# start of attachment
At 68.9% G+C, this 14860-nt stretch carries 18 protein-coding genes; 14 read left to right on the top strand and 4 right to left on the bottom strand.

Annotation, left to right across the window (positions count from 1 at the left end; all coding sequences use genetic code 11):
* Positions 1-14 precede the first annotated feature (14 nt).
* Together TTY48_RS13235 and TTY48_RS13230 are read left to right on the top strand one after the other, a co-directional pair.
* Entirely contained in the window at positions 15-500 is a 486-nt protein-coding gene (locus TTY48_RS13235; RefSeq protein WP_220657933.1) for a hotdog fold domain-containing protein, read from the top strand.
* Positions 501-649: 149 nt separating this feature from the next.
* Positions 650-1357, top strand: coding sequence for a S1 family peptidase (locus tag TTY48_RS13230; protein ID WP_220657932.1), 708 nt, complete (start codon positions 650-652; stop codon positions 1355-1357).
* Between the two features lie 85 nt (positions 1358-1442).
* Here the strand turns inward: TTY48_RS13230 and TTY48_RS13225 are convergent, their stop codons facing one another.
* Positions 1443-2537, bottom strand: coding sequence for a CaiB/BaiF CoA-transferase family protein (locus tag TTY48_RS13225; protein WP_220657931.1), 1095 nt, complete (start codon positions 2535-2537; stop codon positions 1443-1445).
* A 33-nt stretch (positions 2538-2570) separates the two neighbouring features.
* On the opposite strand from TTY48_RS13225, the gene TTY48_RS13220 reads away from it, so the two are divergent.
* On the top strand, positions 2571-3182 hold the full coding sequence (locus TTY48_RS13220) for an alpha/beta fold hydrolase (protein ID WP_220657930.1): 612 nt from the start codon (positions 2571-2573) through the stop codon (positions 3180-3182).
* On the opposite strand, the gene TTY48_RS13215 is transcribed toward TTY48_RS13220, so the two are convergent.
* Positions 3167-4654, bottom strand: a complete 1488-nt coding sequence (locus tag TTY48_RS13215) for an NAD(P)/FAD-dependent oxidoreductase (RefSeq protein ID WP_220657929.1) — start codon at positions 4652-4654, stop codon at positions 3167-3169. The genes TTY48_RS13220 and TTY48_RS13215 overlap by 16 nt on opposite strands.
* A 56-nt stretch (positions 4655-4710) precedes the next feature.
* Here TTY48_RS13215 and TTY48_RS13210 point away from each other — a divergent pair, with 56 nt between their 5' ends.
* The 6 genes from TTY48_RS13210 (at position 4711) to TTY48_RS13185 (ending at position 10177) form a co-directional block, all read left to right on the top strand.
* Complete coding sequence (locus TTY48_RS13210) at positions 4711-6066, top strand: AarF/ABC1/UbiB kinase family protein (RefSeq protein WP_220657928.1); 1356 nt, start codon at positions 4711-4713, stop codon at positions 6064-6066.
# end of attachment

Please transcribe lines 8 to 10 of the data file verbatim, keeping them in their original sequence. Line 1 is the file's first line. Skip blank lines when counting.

* Between the two features lie 85 nt (positions 1358-1442).
* Here the strand turns inward: TTY48_RS13230 and TTY48_RS13225 are convergent, their stop codons facing one another.
* Positions 1443-2537, bottom strand: coding sequence for a CaiB/BaiF CoA-transferase family protein (locus tag TTY48_RS13225; protein WP_220657931.1), 1095 nt, complete (start codon positions 2535-2537; stop codon positions 1443-1445).